SA Switch For Solar Initiative Switches On

Switch for Solar - South Australia

Over the next year, a thousand South Australian concession holder households are to have free (or almost free) rooftop solar power systems installed by trading in their concession payments.

The “Switch for Solar” pilot, first announced in February, officially kicked off yesterday. It involves participants foregoing their energy concession and Cost of Living Concession (COLC) for 10 years in order to have a system installed.

The deal is being made available to eligible households in 19 locations, primarily in Adelaide’s north but also in the regional areas of Ridgehaven, Goolwa and Hindmarsh Island. Areas were selected based on where systems could be best accommodated by the local network.

Eligible households will be contacted directly by the SA Government. However, concession holders who believe they meet the eligibility criteria can apply for a Switch for Solar Assessment here or by calling the program hotline on (08) 8226 3100.

Currently, eligible ConcessionsSA customers receive up to $215.10 from the Cost of Living Concession and up to $231.41 towards their energy bill per year, totalling up to $446.51.

“Modelling shows a typical household joining Switch for Solar could be $210 to $665 better off every year, compared to the energy concession and Cost of Living Concession they currently receive,” said Minister for Energy and Mining Dan van Holst Pellekaan.

Minister Van Holst Pellekaan says the SA Government is now able to deliver larger solar systems than it originally contemplated. The systems will be 4.4kW and we’ve been told will be comprised of “top-notch gear”.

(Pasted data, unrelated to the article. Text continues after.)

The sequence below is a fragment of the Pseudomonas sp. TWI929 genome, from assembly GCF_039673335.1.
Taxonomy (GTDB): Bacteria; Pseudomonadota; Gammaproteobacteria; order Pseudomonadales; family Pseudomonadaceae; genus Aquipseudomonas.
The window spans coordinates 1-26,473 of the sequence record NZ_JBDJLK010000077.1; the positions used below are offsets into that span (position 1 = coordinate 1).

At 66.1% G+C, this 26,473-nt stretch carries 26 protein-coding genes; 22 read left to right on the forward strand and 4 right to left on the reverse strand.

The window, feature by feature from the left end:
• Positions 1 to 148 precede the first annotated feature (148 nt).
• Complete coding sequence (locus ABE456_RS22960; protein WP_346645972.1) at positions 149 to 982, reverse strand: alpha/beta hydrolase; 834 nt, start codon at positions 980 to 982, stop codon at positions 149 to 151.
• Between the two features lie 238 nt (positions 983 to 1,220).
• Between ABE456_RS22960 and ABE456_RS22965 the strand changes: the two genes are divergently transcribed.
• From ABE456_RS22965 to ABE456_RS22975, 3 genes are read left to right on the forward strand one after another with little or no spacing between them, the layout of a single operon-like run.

It appears households may be able to opt for a larger system if they are willing to pay the difference. Some up-front costs that may be borne by a household could include major switchboard or meter upgrades, major wiring upgrades, or asbestos removal where required. If an upfront contribution will be required, these will be explained and agreed to prior to installation.

From the day of installation; participants will legally own their solar power systems and be entitled to all the warranties (and responsibilities) that come with it.

Assuming good quality components, it seems the SA Government scored a reasonable deal for their bulk-buy. The initiative is costed at $4.25 million, meaning the 4.4kW systems work out to be $4,250 each including administration and oversight of the program. This is pretty much in line with average prices for systems (good and not-so-good quality) in the 4kW – 5kW capacity range at the moment in Adelaide.

Switch For Solar A “Win-Win”

South Australian Minister for Human Services Michelle Lensink is urging households that are eligible to sign up for the deal.

“Our new Switch to Solar pilot is a win-win for everyone,” said Minister Lensink. “Not only is the Government injecting money into the economy and supporting vital jobs through the purchase of 1000 new solar PV systems, our concession holders will get big bill savings off their energy bills.

Not Everyone Is Happy

According to an ABC report, SA Opposition energy spokesman Tom Koutsantonis says cutting people’s concessions was “unfair and cruel and they shouldn’t be doing it”.

No further explanation was noted to clarify what was so unfair and cruel about it. As far as I’m aware, no-one is going to be forced to participate in the scheme. As long as participants are suitably screened to determine they will benefit and the arrangement is clearly explained to and understood by potential participants, it sounds like a pretty good deal – particularly for households where someone is usually home during the daytime.

Mr. Koutsantonis believes solar panels could be instead be offered with no strings attached using money diverted from other grant programs seeing limited uptake, such as the $100 million SA Home Battery Scheme. There haven’t been any numbers released recently regarding uptake under that scheme, and it would be interesting to see what’s happening there.

About Michael Bloch

Michael caught the solar power bug after purchasing components to cobble together a small off-grid PV system in 2008. He's been reporting on Australian and international solar energy news ever since.

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